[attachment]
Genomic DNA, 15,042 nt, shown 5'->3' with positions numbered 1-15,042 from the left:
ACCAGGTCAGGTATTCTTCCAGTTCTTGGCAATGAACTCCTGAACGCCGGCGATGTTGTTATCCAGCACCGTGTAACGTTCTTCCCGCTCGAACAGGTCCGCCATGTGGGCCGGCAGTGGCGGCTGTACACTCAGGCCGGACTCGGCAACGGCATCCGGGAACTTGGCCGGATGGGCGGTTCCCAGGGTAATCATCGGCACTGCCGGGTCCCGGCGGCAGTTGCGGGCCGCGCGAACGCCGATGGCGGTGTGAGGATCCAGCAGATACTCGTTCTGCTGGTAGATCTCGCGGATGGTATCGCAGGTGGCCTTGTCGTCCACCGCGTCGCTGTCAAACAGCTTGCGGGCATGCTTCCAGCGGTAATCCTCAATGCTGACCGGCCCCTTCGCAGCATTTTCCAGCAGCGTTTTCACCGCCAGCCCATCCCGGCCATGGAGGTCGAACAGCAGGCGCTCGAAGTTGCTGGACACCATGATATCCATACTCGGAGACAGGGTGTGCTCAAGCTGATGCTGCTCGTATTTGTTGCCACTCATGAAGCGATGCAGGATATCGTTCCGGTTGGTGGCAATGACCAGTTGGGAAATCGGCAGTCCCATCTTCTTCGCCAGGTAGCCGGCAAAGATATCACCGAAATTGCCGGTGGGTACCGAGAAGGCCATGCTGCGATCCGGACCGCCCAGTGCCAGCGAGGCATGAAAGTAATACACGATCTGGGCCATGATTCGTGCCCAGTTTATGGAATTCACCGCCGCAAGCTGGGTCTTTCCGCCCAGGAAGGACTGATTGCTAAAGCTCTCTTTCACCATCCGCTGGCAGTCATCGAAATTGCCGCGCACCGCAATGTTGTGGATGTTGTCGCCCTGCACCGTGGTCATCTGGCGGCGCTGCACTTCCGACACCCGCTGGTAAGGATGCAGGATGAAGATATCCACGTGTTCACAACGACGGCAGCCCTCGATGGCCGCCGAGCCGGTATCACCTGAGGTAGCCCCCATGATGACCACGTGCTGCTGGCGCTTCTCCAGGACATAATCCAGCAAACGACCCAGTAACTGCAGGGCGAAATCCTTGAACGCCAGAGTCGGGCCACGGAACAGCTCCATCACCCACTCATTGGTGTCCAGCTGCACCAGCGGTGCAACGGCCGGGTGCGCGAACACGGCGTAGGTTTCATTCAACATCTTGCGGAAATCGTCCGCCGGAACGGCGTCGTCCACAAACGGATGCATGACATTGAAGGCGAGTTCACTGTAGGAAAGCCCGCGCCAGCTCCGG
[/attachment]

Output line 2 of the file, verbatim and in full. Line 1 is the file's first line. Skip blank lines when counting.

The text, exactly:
ACCAGGTCAGGTATTCTTCCAGTTCTTGGCAATGAACTCCTGAACGCCGGCGATGTTGTTATCCAGCACCGTGTAACGTTCTTCCCGCTCGAACAGGTCCGCCATGTGGGCCGGCAGTGGCGGCTGTACACTCAGGCCGGACTCGGCAACGGCATCCGGGAACTTGGCCGGATGGGCGGTTCCCAGGGTAATCATCGGCACTGCCGGGTCCCGGCGGCAGTTGCGGGCCGCGCGAACGCCGATGGCGGTGTGAGGATCCAGCAGATACTCGTTCTGCTGGTAGATCTCGCGGATGGTATCGCAGGTGGCCTTGTCGTCCACCGCGTCGCTGTCAAACAGCTTGCGGGCATGCTTCCAGCGGTAATCCTCAATGCTGACCGGCCCCTTCGCAGCATTTTCCAGCAGCGTTTTCACCGCCAGCCCATCCCGGCCATGGAGGTCGAACAGCAGGCGCTCGAAGTTGCTGGACACCATGATATCCATACTCGGAGACAGGGTGTGCTCAAGCTGATGCTGCTCGTATTTGTTGCCACTCATGAAGCGATGCAGGATATCGTTCCGGTTGGTGGCAATGACCAGTTGGGAAATCGGCAGTCCCATCTTCTTCGCCAGGTAGCCGGCAAAGATATCACCGAAATTGCCGGTGGGTACCGAGAAGGCCATGCTGCGATCCGGACCGCCCAGTGCCAGCGAGGCATGAAAGTAATACACGATCTGGGCCATGATTCGTGCCCAGTTTATGGAATTCACCGCCGCAAGCTGGGTCTTTCCGCCCAGGAAGGACTGATTGCTAAAGCTCTCTTTCACCATCCGCTGGCAGTCATCGAAATTGCCGCGCACCGCAATGTTGTGGATGTTGTCGCCCTGCACCGTGGTCATCTGGCGGCGCTGCACTTCCGACACCCGCTGGTAAGGATGCAGGATGAAGATATCCACGTGTTCACAACGACGGCAGCCCTCGATGGCCGCCGAGCCGGTATCACCTGAGGTAGCCCCCATGATGACCACGTGCTGCTGGCGCTTCTCCAGGACATAATCCAGCAAACGACCCAGTAACTGCAGGGCGAAATCCTTGAACGCCAGAGTCGGGCCACGGAACAGCTCCATCACCCACTCATTGGTGTCCAGCTGCACCAGCGGTGCAACGGCCGGGTGCGCGAACACGGCGTAGGTTTCATTCAACATCTTGCGGAAATCGTCCGCCGGAACGGCGTCGTCCACAAACGGATGCATGACATTGAAGGCGAGTTCACTGTAGGAAAGCCCGCGCCAGCTCCGG